WOLFDOG OWNERS HEAR GOOD NEW, BAD NEWS
By: Norma Bennett Woolf Date: 01/9/2012 Category: | Canine Issues |
Owners of wolfdogs received good news from the US Department of Agriculture and bad news from animal rights activists in Michigan, all in a few short weeks at the end of summer.
After reviewing evidence that rabies and other vaccines work in wolfdogs, USDA has decided to add these canines to its vaccination regulations, a move that will make it more difficult to ban or regulate the animals based on lack of vaccine approval. The agency is accepting comments on its proposal to include wolfdogs in its definition of canines that can be protected by current vaccination protocols.
At the same time, Michigan Senate Bill 705 proposed to eliminate wolfdogs from the state by banning purchase of new animals, prohibiting breeding, and requiring licenses, sterilization, and confinement for animals in residence on the date the law takes effect. Maximum penalties for violations include a fine of $1000, 1000 hours community service, 93 days in jail, and "loss of canid ownership privileges."
Introduced in late September, the Michigan bill echoes breed-specific legislation in other jurisdictions and is backed by the Humane Society of the US, the Michigan Humane Society, and other groups. It is opposed by the Michigan Association of Animal Owners and a coalition of wolfdog owners and fanciers. HSUS has long opposed the breeding and keeping of wolfdogs as pets. In 1992, HSUS vice president Randal Lockwood wrote: "The HSUS believes the ownership of wolf hybrids must be strongly discouraged, and through attrition, eliminated. This can be accomplished by restricting the sale, trade, release, import, or export of animals across state or local boundaries. . Governments should impose licensing fees adequate to cover the costs of inspecting containment facilities and other expenses associated with implementing regulations. Existing animals should be spayed or neutered."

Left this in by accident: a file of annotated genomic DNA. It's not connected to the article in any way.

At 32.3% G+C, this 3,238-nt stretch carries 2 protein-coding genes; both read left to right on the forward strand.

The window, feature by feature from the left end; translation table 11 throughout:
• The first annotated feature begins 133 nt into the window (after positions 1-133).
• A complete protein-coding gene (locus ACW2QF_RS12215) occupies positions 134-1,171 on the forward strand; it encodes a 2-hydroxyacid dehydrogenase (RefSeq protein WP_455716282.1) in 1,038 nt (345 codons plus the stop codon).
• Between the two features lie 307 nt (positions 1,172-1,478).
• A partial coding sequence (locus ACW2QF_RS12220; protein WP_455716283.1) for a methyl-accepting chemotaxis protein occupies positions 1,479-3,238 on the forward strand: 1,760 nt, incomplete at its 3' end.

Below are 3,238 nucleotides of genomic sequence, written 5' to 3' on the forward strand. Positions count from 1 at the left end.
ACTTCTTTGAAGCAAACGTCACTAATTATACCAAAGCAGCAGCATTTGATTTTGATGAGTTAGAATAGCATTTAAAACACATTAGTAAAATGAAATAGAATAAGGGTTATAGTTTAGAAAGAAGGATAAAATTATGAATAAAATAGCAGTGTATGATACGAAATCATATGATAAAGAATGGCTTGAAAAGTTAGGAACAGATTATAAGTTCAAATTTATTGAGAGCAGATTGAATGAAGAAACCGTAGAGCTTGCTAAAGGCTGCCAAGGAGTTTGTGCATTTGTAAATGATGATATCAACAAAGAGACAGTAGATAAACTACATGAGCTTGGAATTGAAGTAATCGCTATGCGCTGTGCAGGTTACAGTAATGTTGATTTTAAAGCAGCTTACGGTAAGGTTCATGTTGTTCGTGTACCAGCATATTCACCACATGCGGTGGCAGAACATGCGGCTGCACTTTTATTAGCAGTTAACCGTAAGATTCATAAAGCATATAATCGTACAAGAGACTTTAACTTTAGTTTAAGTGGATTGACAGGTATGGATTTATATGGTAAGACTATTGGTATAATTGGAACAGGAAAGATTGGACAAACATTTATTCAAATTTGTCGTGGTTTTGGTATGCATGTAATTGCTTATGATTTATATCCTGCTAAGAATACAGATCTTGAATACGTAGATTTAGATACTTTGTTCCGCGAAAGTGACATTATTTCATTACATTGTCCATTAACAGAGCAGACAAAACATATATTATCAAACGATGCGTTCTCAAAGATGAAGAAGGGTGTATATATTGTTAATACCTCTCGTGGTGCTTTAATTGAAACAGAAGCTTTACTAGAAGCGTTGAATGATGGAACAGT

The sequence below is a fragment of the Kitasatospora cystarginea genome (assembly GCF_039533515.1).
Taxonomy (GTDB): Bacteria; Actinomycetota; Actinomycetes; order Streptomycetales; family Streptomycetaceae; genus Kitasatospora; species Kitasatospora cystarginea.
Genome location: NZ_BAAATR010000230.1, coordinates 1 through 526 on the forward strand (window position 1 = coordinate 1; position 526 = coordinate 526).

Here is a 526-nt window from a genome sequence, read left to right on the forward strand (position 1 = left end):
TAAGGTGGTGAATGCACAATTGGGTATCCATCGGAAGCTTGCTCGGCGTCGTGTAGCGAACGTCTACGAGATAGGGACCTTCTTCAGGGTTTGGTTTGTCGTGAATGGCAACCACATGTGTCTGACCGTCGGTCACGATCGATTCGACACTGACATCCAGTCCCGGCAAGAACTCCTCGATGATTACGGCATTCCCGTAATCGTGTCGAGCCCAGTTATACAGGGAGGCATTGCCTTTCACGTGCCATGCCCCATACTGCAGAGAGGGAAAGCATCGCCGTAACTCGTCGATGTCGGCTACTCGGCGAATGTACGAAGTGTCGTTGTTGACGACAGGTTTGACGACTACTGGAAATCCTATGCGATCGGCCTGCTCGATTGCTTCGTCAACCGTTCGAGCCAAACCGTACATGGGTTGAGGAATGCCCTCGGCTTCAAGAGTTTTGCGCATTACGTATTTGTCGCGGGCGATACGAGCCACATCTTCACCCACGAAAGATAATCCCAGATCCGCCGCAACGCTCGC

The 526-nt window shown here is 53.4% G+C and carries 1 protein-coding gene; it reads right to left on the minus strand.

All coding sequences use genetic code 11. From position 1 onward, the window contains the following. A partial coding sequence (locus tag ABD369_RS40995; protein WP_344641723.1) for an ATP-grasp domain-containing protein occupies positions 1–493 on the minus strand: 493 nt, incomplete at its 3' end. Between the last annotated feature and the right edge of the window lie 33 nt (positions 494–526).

Lockwood was outdone by Michigan resident Beth Duman, a proponent of wolfdog elimination, who has suggested that veterinarians offer free euthanasia to wolfdog owners who bring their pets into the clinic for exams or treatment.
Is it a wolfdog?
Since there is no genetic test to determine whether an animal is a dog or a wolfdog, Duman suggested that appearance be the guide, stating that "I saw a picture that was taken in Idaho, by a surveyor, of a wolf. I looked at that picture and I think if Randy had looked at it too, we would have said 'ahhh, it's a hybrid.'"
Acknowledging that no genetic tests can determine whether an animal is a wolf, a dog, or a wolfdog, Lockwood agreed in an interview: "There is something in the bearing of these animals. What I see in looking at these animals is quite different than dealing with a lot of dogs. . They are incredibly intelligent and alert, almost to a pathological degree."
Lockwood and Duman also said that wolfdog ownership is bad for wolf conservation and reintroduction programs because the dogs can escape and interbreed with wolves, thus diluting the gene pool, and because fear of wolfdogs can influence public opinion about wolves.
Wolf Park on Wolfdogs